This interview with Sega Producer Katsuhisa (Katsu) Sato was published in the August 1996 issue of the Spanish game magazine Hobby Consolas. In it, Sato discusses Sonic’s move to 3D and Traveler’s Tales’ role in bringing the rendered images and pseudo-3D gameplay to Sega’s 16-bit hardware. Sato sounds especially proud of the game and what was achieved on the aging platform.
Sato is a legendary figure at Sega, having worked on iconic titles like Golden Axe, OutRunners, the Clockwork Knight series, Jet Set Radio, and Skies of Arcadia. He is especially known for his involvement in the Sonic franchise, and he was involved with installments on every Sega platform from the Genesis to the Dreamcast.
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The big surprise for Mega Drive for next Christmas will be Sonic 3D, the latest and most novel installment in the adventures of the popular Sega character. The development of this game is being done by the American team Traveler’s Tales, although the idea, character, and stage came directly from Japan. Coordination between the Americans and Japanese is the responsibility of Katsu Sato, the game’s producer and a key person in the final product that will be Sonic 3D. Hobby Consolas spoke with him, and he gave us some details about what will be the most spectacular game this year for the Mega Drive.
Hobby Consolas: How many games has Traveler’s Tales made for Mega Drive?
Katsu Sato: They’ve done several, but they’re best known for Mickey Mania and, of course, Toy Story.
Hobby Consolas: How long have you been working on this project?
Katsu Sato: We started working in January, but there are still some details to be finalized in the game.
Hobby Consolas: Why did you decide to make a 3D Sonic?
Katsu Sato: We wanted to use rendered images for the settings and characters and thought it would work better in 3D. Also, it was time to release something new.
Hobby Consolas: Do you think the previous 2D formula has been fully explored?
Katsu Sato: No, but we just thought this game would look better in 3D.
Hobby Consolas: Did you find it interesting to develop a Sonic game with a completely different style?
Katsu Sato: Yes, it’s been a good change. We’ve tried to maintain some of the characteristics of the other Sonic games that people will recognize at first glance. I think that some aspects, like the “loops” in the first level are much better in 3D than in 2D.
Hobby Consolas: What has influenced Sonic 3D? Perhaps Sonic Labyrinth on Game Gear?
Katsu Sato: It’s mainly a new concept. We’ve taken some elements from other games, like rendered characters or collecting Flickies (from the old Mega Drive game Flicky), and yes, some ideas from Sonic Labyrinth. However, the main goal for the team was to create something completely new, and I believe we have.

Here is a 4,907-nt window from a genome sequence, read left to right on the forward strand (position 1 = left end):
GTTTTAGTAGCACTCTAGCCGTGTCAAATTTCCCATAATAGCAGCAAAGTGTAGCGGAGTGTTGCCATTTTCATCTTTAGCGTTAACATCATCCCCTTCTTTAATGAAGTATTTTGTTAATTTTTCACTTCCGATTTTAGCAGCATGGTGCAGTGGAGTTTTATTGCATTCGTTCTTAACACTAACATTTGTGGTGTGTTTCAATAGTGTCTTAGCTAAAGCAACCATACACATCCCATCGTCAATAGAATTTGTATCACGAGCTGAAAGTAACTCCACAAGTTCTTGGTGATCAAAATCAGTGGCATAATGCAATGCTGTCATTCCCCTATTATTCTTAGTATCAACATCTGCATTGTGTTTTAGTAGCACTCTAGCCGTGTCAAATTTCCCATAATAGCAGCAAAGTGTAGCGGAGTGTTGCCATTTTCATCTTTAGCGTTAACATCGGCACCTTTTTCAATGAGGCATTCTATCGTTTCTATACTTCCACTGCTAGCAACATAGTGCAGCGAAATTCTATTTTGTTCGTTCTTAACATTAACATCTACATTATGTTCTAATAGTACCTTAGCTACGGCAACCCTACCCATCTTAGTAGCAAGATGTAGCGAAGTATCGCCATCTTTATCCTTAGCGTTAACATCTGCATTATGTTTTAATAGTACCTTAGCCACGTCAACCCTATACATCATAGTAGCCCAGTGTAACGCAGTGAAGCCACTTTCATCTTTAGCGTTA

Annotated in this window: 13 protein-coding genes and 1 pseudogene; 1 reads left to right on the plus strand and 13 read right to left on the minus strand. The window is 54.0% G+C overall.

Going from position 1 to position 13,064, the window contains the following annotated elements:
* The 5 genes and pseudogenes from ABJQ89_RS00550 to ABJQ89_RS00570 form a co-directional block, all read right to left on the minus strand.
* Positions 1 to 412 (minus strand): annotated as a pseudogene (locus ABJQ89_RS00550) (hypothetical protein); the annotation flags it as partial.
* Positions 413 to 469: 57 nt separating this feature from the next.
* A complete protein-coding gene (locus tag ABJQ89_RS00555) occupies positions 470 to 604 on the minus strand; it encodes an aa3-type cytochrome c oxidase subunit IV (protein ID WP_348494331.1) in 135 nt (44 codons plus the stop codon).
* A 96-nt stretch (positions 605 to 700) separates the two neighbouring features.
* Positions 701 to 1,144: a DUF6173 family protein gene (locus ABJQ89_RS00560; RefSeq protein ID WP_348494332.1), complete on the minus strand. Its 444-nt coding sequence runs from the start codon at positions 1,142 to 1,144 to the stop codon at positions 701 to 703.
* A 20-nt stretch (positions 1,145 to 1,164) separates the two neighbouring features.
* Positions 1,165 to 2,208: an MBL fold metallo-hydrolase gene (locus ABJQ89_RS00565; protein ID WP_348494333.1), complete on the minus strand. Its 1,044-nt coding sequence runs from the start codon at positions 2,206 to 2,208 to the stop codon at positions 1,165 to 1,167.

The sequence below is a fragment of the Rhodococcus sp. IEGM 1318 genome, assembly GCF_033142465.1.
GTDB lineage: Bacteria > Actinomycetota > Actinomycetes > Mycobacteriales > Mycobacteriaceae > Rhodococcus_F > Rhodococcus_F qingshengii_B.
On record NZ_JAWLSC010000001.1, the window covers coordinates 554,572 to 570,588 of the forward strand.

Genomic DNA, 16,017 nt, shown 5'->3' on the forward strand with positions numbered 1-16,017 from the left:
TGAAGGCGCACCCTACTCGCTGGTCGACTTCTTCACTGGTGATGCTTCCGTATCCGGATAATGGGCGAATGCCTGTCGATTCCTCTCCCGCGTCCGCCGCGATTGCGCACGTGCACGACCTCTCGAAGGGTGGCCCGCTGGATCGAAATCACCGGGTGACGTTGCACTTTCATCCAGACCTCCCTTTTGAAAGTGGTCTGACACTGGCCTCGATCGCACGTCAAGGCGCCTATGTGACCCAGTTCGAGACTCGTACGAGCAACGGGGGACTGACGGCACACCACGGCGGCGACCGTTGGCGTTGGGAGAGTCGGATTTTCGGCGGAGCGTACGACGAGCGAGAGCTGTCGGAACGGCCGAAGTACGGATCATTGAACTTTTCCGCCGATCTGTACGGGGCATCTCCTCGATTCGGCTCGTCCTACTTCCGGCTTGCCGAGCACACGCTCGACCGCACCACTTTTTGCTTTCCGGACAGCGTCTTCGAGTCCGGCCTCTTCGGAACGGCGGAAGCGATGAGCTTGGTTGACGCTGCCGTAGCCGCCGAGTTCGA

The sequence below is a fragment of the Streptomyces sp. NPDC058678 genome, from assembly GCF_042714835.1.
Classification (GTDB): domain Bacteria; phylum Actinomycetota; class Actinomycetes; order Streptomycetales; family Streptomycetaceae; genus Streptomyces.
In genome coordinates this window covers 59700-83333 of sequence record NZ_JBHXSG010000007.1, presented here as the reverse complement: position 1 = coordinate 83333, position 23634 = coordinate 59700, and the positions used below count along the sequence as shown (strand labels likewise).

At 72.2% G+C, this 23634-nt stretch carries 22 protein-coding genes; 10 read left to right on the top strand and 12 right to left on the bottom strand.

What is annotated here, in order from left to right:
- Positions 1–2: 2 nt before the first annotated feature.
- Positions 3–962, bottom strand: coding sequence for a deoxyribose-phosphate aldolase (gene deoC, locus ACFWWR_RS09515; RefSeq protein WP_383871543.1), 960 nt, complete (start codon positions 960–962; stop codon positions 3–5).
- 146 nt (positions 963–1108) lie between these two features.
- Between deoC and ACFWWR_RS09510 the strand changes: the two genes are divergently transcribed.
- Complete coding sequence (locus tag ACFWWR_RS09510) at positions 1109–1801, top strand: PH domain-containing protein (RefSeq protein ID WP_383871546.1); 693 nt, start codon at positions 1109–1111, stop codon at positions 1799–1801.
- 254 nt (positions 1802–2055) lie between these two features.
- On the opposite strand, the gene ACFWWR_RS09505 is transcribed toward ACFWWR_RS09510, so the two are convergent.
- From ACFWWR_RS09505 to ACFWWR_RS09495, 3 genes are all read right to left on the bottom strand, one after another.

“I consider it a great achievement to make a game like this in 16-bits”
Hobby Consolas: How has Sega participated in this project?
Katsu Sato: Sega of Japan came up with the design of the game and the stages. They also created the main character design. Traveler’s Tales create the 3D environments. Mr. Yuji Naka (co-creator of Sonic) was also involved. He approved of the idea and also supervised the game to give his approval.
Hobby Consolas: What characteristics of the game would you highlight?
Katsu Sato: Above all, the extension of all the levels and the speed with which Sonic moves in a 3D environment.
Hobby Consolas: What aspects are you particularly happy with?
Katsu Sato: We have designed a game that you can get a lot of use out of. Even once it’s finished, there will always be plenty of things to find. There are many secrets in Sonic 3D.
Hobby Consolas: What kinds of new things can be found in the game?
Katsu Sato: Well, there many new things (like the cannons, for example) and lots of recognizable things from other Sonic games. There are many bonus stages and secret areas.
Hobby Consolas: Will Knuckles and Tails be in the game? Can you play as them?
Katsu Sato: Both will be, but they will be hidden and you will have to find them. They will not be playable characters.
Hobby Consolas: Do you think Sonic 3D pushes the Mega Drive to the max?
Katsu Sato: Yes, definitely. It’s a great achievement to make a game like this one in 16-bits.
Hobby Consolas: What competitors do you see in the 16-bit market?
Katsu Sato: None, really. Donkey Kong Country uses renderings but in 2D, and Super Mario RPG is 3D but very slow.
Hobby Consolas: Will this be Sonic’s last game on the Mega Drive?
Katsu Sato: You never know. If it’s a big hit there could be a sequel, but nothing is decided.
Hobby Consolas: What will be Traveler’s Tales’ next project? Perhaps something Saturn-related?
Katsu Sato: You will have to wait to see it.